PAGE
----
Image Credit: CForward website via Kate Bolz

November 6, 2012; Source: Lincoln Journal Star

On November 6th, Kate Bolz was elected by the voters of Nebraska to a seat in that state’s unicameral legislature. For some, her distinction might have been that she won as a Democrat in a state that went Republican in most other ways, including replacing the retiring Democratic Sen. Ben Nelson with a Tea Party-endorsed Republican. For nonprofits, Bolz carries a distinctive symbolic meaning. She was one of eight candidates endorsed by CForward, a PAC created to help candidates friendly to the nonprofit sector win their elections. She joins four others of CForward’s “Nonprofit Eight” to succeed while carrying the mantle of being nonprofit candidates.

Did the electorate of her district embrace Bolz for her nonprofit identity and credentials? The Lincoln Journal Star’s endorsement of her over her Republican challenger last month highlighted her role as a policy analyst with the Nebraska Appleseed Foundation for Law in the Public Interest, where she apparently focuses on job training and education issues. Officially a Democrat, Bolz beat a Republican twice her age, a man retired from the Nebraska Farm Bureau, for the privilege of representing south Lincoln’s 29th District. Unlike her opponent, who made a point of self-identifying as Republican and getting financial support from the state’s Republican governor, Bolz refrained from campaigning as a partisan, in line with the nominally nonpartisan electoral process for the Nebraska state legislature.

Her nonpartisan campaign style fits her politics. Bolz describes herself as a political moderate and a fiscal conservative, though by fiscal conservative, she seems to focus on the issue of fiscal accountability, decrying the state’s inadequate fiscal oversight of the child welfare system. In fact, she seems to stand for a number of programs that reflect a kind of nonprofit caring for the vulnerable. She supports, for example, publicly funded prenatal care for undocumented immigrants, expanded Medicaid under the Affordable Care Act, and allowing cities to raise sales taxes in their jurisdictions by a half-cent to fund special projects. She is also on record favoring a school aid formula that would reduce school districts’ reliance on property taxes, one of the main reasons that there is often a significant funding imbalance between rich and poor school districts.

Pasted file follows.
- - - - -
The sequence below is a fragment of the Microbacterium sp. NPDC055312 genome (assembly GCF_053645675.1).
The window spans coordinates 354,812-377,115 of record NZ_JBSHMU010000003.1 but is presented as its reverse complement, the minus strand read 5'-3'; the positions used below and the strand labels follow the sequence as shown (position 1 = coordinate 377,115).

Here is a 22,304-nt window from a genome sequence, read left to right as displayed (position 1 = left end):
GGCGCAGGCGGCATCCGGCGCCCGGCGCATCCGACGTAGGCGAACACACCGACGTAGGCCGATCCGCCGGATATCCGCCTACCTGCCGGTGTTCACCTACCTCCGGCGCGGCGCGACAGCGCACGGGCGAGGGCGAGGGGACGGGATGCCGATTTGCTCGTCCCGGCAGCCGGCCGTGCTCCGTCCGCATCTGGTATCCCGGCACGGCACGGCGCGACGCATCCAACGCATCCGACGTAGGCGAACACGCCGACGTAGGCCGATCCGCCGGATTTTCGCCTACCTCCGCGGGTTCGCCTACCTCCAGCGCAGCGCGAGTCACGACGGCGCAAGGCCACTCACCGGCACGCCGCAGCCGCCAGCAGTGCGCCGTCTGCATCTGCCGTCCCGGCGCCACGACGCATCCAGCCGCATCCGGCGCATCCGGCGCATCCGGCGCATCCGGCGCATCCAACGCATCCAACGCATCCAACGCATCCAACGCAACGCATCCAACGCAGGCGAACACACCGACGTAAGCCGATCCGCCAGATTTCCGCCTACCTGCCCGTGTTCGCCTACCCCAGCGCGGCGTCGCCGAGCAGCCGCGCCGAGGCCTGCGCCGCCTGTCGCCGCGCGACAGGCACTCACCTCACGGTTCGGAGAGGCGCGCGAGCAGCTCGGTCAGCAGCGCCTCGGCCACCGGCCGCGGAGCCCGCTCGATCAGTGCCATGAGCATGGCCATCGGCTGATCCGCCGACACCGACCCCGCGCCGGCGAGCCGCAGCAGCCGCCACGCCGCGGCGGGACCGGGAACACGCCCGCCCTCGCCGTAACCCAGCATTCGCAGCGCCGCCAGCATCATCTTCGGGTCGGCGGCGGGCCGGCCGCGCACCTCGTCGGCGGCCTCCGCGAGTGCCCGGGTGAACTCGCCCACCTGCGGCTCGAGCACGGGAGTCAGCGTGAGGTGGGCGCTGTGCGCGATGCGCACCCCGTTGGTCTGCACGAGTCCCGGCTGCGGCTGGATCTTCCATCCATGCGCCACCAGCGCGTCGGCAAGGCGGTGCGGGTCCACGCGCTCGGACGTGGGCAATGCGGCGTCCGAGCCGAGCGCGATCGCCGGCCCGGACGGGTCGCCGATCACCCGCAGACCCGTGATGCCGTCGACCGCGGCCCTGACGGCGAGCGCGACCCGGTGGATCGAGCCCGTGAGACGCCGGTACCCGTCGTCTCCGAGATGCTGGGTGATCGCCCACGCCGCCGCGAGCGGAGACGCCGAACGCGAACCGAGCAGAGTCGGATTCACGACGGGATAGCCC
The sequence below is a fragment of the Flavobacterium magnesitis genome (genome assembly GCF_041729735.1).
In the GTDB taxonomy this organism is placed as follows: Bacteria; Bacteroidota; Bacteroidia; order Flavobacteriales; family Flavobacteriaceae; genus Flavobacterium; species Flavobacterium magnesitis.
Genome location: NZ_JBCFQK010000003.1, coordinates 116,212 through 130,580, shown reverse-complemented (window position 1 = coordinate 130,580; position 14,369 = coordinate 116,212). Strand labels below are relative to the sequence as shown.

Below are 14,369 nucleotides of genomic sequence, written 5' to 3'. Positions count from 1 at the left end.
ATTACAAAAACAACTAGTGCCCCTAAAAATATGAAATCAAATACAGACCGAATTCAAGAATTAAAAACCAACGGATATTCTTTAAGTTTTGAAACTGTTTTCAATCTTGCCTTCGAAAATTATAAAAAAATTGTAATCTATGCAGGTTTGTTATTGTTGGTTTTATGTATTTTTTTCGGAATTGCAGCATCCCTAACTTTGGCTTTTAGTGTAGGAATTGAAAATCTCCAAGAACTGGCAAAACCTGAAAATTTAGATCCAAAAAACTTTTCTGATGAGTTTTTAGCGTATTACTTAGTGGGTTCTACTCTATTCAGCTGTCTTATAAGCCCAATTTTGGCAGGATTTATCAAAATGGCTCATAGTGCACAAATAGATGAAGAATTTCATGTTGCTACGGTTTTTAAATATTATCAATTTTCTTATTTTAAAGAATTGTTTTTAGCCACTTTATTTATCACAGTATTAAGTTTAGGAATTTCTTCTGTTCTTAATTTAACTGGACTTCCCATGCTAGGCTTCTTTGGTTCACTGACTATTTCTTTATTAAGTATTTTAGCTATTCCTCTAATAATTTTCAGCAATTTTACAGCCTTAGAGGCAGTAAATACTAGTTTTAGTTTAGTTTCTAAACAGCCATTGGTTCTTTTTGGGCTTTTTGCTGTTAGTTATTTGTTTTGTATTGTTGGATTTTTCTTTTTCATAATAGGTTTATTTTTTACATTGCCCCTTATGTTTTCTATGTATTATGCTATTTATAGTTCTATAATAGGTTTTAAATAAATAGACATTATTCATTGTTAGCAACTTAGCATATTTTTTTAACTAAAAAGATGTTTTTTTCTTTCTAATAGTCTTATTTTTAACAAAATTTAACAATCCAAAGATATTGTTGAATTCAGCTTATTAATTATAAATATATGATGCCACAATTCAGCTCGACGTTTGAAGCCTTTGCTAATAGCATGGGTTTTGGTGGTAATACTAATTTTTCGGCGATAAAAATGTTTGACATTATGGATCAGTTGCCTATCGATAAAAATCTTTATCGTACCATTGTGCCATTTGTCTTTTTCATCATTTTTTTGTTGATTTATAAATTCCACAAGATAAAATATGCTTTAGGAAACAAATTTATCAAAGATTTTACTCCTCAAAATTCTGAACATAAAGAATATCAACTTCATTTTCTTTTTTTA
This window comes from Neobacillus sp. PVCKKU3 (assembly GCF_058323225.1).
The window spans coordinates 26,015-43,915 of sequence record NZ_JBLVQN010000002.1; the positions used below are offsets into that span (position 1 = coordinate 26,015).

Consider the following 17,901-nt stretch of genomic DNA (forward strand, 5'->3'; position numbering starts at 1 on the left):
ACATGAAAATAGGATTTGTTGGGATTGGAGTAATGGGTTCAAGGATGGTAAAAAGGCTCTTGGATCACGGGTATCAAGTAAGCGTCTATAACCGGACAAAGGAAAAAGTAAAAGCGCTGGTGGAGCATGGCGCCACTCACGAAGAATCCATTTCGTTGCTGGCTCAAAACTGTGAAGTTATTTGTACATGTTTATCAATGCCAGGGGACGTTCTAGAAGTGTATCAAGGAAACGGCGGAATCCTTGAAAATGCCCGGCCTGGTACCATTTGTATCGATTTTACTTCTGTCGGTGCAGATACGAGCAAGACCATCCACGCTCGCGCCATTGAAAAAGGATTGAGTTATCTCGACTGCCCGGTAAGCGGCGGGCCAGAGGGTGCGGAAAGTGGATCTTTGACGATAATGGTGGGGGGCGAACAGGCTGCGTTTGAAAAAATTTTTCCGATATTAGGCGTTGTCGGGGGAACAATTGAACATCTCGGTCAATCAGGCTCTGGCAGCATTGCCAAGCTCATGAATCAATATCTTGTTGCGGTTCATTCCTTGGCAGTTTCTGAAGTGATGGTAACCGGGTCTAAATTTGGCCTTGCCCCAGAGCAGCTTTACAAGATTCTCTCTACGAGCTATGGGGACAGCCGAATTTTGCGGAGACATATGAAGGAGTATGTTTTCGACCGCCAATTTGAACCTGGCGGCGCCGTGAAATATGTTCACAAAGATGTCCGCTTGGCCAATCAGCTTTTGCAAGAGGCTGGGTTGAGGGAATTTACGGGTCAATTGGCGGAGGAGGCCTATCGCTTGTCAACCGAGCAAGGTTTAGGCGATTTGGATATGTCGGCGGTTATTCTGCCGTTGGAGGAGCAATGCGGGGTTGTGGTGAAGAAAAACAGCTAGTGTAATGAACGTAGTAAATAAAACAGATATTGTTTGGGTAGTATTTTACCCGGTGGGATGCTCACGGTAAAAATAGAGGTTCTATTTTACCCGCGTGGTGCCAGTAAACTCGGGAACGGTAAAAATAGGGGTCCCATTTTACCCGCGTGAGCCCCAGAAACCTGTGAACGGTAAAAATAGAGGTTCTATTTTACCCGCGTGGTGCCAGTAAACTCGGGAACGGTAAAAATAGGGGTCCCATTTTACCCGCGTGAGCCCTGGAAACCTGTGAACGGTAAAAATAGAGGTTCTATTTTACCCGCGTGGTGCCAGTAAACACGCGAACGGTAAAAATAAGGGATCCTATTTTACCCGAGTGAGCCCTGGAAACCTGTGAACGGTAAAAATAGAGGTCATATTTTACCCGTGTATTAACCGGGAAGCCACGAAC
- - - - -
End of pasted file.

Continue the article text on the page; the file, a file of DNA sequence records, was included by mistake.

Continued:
Unlike the national presidential candidates of both parties, Bolz has a history of drawing attention to the kinds of issues that carry core themes of the nonprofit sector. In 2009, Bolz was presenting a Nebraska Appleseed report that made the case to “help the working poor and you’ll help the state’s economy.” When asked if the burden of helping Nebraska’s poor would fall entirely to the state budget, Bolz argued for the involvement of other sectors—the federal government, business, education, and the nonprofit sector—working together with the state to address problems such as the large number of Nebraskans without health insurance, the one-fifth of jobs in Nebraska that pay below the federal poverty level, and clear deficiencies in state priorities such as Nebraska’s $8.39 per capita expenditure for adult basic education compared to an average state expenditure of $60.62 across the country. It seems like Bolz has envisioned the nonprofit sector at the table as a full partner with government and the private sector for many years. That may be the pro-nonprofit element of Bolz’s beliefs that made her one of the CForward’s “Nonprofit Eight” and one of the five to win a hard-fought electoral battle.—Rick Cohen